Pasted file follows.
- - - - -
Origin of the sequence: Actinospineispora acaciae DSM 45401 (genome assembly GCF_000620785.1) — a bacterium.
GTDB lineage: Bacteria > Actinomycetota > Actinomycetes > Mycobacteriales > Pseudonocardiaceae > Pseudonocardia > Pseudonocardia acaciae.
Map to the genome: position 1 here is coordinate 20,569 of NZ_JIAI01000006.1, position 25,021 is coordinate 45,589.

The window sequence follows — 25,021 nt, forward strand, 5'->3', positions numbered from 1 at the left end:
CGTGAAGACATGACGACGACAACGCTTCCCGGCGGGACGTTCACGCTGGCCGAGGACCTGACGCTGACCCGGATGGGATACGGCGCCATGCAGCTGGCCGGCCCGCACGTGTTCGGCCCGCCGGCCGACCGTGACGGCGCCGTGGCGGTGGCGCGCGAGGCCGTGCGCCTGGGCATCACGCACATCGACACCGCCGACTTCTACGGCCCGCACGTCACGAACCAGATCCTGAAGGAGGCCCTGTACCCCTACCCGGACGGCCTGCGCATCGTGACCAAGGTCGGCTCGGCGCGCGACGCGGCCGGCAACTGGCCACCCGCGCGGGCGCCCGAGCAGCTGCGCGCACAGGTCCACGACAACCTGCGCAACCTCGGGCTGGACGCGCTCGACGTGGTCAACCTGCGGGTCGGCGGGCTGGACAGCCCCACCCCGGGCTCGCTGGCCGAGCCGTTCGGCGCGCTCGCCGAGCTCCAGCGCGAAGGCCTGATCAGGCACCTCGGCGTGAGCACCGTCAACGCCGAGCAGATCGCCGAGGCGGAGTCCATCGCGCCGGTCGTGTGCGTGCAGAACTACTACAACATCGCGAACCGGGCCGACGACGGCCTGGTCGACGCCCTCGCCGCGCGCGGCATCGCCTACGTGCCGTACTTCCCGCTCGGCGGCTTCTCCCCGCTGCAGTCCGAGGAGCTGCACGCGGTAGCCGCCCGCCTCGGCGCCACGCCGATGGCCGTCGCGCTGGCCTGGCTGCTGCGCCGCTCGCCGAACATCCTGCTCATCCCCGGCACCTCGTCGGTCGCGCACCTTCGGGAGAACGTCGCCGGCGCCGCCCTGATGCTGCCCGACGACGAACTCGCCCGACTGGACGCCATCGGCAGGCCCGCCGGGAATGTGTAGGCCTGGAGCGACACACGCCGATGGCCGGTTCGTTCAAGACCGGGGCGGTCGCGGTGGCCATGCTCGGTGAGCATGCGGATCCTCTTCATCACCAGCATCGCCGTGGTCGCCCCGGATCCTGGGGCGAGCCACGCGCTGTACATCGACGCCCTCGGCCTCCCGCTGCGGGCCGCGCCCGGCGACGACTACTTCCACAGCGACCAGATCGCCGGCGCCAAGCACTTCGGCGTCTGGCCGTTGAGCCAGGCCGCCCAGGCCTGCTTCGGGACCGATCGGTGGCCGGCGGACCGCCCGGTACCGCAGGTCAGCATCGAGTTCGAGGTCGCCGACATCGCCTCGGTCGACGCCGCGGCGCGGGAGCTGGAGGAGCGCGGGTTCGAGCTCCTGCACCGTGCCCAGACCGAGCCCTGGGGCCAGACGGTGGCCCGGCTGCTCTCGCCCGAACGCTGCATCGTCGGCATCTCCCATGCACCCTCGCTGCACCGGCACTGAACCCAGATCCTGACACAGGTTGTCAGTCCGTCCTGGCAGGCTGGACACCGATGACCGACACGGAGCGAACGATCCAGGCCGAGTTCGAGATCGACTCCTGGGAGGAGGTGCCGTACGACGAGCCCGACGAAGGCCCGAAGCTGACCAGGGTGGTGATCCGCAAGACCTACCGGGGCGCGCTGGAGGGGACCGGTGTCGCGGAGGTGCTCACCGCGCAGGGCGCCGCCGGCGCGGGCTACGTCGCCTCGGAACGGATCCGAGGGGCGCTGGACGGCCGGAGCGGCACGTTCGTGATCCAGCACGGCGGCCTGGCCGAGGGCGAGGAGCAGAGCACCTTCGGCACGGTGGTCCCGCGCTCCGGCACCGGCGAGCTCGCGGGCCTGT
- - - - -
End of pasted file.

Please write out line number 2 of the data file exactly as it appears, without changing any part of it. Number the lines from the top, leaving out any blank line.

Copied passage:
GTDB lineage: Bacteria > Actinomycetota > Actinomycetes > Mycobacteriales > Pseudonocardiaceae > Pseudonocardia > Pseudonocardia acaciae.